Published December 26, 2018


LYNNFIELD — Retiring Lynnfield Center Water District (LCWD) Superintendent Ken Burnham announced last week he is resigning from the Board of Water Commissioners.

Burnham will be resigning as a water commissioner on Jan. 2, 2019, which is the same day he will be retiring as the LCWD’s superintendent. He served as the district’s water superintendent for the past 45 years and served almost two terms as a water commissioner. Burnham’s resignation came a week after the water commissioners withdrew their $5.25 million greensand filter treatment plant proposal at the standing-room only special district meeting on Dec. 10.

“I just feel for the continuity of whether we build the plant or not or go MWRA that the person who takes my place will be able to follow that from its inception all the way through completion,” said Burnham. “I think that is the best way to handle that because putting off building the plant at this present time is pushing this two to three years down the road. I felt it was good to do it all at once so there is continuity in the operation of the district. I put 45 years in and hopefully I did a good job.”

Water Commissioners Chairwoman Connie Leccese and Water Commissioner Richard Lamusta both said they will miss Burnham.

“You did a good job,” said Leccese.

Leccese said the water commissioners are waiting to hear from their legal counsel about whether Burnham’s seat has to be filled during a special election or if they can wait until the next district meeting on April 1.

“We will have all of this information by the Jan. 14 meeting,” said Leccese.

Leccese noted the water commissioners have formed a search committee tasked with finding the next LCWD superintendent. As presently constructed, the search committee consists of Leccese, Lamusta, Wymon Way resident Rob Almy and Patrice Lane resident Pat Campbell.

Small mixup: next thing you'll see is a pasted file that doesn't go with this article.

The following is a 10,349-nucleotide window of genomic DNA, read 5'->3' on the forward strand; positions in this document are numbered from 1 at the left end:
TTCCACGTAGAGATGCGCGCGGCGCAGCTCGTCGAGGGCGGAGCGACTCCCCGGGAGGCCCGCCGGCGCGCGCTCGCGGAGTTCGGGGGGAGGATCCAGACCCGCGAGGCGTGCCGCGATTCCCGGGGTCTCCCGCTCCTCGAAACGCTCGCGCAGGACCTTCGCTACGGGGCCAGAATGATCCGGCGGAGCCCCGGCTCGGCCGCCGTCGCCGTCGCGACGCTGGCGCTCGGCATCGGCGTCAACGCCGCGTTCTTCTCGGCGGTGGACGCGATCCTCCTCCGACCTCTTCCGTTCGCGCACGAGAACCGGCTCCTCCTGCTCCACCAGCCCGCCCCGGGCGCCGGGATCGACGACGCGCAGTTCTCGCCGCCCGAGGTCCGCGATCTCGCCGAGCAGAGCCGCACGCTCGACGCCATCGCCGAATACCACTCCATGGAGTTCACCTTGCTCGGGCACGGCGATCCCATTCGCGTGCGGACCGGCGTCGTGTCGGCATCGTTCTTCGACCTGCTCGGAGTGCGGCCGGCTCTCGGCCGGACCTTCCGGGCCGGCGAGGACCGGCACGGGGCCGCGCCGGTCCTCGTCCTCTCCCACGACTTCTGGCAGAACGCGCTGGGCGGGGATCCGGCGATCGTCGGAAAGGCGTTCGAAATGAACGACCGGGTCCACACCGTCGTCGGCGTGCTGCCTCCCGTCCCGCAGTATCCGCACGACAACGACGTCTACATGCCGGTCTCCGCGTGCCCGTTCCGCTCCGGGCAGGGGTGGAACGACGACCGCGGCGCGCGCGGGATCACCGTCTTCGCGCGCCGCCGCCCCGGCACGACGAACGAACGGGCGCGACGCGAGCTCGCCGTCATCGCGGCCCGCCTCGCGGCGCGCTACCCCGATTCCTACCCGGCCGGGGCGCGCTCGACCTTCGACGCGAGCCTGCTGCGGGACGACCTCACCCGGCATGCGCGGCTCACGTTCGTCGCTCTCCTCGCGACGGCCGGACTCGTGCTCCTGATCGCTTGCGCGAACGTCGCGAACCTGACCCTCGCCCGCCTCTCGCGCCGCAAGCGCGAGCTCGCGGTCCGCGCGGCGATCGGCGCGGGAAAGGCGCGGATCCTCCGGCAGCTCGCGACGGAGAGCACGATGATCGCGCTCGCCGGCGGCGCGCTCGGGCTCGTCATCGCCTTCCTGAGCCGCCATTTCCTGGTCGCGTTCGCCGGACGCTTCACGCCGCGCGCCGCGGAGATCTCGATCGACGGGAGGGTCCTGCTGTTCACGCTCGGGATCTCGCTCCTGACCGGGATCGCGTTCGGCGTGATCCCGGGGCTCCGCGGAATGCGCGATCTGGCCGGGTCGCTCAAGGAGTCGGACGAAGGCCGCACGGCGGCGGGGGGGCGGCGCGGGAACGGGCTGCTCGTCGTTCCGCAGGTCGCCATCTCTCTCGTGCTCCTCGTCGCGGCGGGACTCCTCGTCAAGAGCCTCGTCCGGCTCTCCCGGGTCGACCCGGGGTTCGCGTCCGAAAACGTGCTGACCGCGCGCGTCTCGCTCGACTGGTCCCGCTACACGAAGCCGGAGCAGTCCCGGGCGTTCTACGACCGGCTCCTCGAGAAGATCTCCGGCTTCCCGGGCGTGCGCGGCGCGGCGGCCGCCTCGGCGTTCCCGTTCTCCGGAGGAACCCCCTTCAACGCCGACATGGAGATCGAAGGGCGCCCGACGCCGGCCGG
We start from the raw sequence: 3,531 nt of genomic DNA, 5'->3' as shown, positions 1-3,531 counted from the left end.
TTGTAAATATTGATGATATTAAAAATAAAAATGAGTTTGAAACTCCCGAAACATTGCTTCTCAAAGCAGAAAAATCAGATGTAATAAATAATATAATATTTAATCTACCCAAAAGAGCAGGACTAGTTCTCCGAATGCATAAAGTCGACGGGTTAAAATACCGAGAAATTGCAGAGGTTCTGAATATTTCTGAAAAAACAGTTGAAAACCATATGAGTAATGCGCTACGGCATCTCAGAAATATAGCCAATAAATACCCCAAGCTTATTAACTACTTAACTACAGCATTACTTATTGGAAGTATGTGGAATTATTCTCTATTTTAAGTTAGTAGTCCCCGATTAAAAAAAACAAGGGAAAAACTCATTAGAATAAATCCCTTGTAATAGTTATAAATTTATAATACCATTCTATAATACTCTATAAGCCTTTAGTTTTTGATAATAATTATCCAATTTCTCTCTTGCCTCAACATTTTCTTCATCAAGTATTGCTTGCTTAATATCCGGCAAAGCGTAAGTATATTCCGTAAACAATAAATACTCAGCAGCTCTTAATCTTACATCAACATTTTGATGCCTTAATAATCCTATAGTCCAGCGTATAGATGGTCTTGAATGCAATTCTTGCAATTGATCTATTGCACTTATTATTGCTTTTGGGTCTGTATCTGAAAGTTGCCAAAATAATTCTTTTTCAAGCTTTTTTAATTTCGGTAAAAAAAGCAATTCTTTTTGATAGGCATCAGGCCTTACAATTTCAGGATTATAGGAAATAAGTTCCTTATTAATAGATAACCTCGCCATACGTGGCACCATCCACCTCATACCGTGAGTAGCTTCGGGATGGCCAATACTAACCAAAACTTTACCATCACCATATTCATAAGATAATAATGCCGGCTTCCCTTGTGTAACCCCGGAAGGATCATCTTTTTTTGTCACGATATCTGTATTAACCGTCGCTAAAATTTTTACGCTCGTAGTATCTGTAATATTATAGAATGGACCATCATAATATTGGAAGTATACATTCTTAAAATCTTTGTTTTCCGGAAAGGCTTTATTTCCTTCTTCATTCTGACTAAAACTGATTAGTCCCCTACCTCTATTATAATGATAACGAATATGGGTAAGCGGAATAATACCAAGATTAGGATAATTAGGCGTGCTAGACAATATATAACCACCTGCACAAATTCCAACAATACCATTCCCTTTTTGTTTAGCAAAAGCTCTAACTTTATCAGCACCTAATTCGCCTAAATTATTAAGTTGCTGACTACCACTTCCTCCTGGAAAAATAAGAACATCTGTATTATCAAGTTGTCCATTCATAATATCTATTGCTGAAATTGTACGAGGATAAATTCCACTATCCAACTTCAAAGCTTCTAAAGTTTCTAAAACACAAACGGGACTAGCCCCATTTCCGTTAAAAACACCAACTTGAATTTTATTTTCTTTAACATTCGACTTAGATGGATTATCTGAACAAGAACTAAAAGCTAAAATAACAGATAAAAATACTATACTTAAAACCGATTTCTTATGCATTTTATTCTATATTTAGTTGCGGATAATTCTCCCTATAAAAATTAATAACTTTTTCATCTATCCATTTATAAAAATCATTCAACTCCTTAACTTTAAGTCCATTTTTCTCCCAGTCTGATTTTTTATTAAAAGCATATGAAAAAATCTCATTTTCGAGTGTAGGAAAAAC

“We are waiting to hear from counsel to see if we need to add somebody else to that committee,” said Leccese. “The position has been posted on the appropriate websites and resumes are already coming in. After Jan. 14, we will begin to review them. It’s going to be an interesting year.”

The Board of Selectmen recently accused the water commissioners of violating the Open Meeting Law because the search committee included all three commissioners. The Open Meeting Law states that “a preliminary screening committee must consist of fewer than a quorum of the members of the parent body.”

Leccese informed the Villager after the meeting that an interim superintendent will be leading the LCWD until a permanent superintendent is hired.

Water study update

Leccese noted ratepayers approved a citizens’ petition created by Russet Lane resident Stephanie Rauseo that allocates $250,000 for a water study during the special district meeting on Dec. 10.

“The study is going to be done by Tata and Howard,” said Leccese. “They are going to begin this study for alternative sources of water. We are going to be working with the Lynnfield Water District to begin this process.”